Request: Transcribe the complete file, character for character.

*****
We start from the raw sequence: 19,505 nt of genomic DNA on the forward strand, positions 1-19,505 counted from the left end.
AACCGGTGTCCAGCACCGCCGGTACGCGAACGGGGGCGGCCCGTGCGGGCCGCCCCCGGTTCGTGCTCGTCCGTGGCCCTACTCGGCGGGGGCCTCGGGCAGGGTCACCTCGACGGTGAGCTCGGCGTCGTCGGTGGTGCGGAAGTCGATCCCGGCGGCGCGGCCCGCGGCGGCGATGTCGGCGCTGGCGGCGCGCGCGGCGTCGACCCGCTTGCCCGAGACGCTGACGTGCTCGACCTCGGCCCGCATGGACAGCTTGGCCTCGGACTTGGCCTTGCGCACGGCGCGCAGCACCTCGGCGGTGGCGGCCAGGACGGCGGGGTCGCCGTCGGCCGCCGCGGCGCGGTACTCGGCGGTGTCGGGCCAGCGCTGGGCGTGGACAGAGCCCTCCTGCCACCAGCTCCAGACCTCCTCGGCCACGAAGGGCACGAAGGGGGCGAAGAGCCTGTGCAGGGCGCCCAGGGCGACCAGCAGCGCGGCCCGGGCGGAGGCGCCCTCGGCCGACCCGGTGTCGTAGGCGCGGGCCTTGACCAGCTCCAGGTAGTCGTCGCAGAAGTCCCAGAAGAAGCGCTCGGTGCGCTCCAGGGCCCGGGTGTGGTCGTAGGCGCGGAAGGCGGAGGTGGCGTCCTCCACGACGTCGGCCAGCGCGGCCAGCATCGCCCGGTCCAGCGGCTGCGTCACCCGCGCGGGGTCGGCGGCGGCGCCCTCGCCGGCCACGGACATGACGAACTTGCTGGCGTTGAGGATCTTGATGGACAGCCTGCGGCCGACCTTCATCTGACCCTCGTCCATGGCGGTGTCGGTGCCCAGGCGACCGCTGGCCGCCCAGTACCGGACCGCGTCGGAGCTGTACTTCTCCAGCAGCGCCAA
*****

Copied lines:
We start from the raw sequence: 19,505 nt of genomic DNA on the forward strand, positions 1-19,505 counted from the left end.
AACCGGTGTCCAGCACCGCCGGTACGCGAACGGGGGCGGCCCGTGCGGGCCGCCCCCGGTTCGTGCTCGTCCGTGGCCCTACTCGGCGGGGGCCTCGGGCAGGGTCACCTCGACGGTGAGCTCGGCGTCGTCGGTGGTGCGGAAGTCGATCCCGGCGGCGCGGCCCGCGGCGGCGATGTCGGCGCTGGCGGCGCGCGCGGCGTCGACCCGCTTGCCCGAGACGCTGACGTGCTCGACCTCGGCCCGCATGGACAGCTTGGCCTCGGACTTGGCCTTGCGCACGGCGCGCAGCACCTCGGCGGTGGCGGCCAGGACGGCGGGGTCGCCGTCGGCCGCCGCGGCGCGGTACTCGGCGGTGTCGGGCCAGCGCTGGGCGTGGACAGAGCCCTCCTGCCACCAGCTCCAGACCTCCTCGGCCACGAAGGGCACGAAGGGGGCGAAGAGCCTGTGCAGGGCGCCCAGGGCGACCAGCAGCGCGGCCCGGGCGGAGGCGCCCTCGGCCGACCCGGTGTCGTAGGCGCGGGCCTTGACCAGCTCCAGGTAGTCGTCGCAGAAGTCCCAGAAGAAGCGCTCGGTGCGCTCCAGGGCCCGGGTGTGGTCGTAGGCGCGGAAGGCGGAGGTGGCGTCCTCCACGACGTCGGCCAGCGCGGCCAGCATCGCCCGGTCCAGCGGCTGCGTCACCCGCGCGGGGTCGGCGGCGGCGCCCTCGCCGGCCACGGACATGACGAACTTGCTGGCGTTGAGGATCTTGATGGACAGCCTGCGGCCGACCTTCATCTGACCCTCGTCCATGGCGGTGTCGGTGCCCAGGCGACCGCTGGCCGCCCAGTACCGGACCGCGTCGGAGCTGTACTTCTCCAGCAGCGCCAA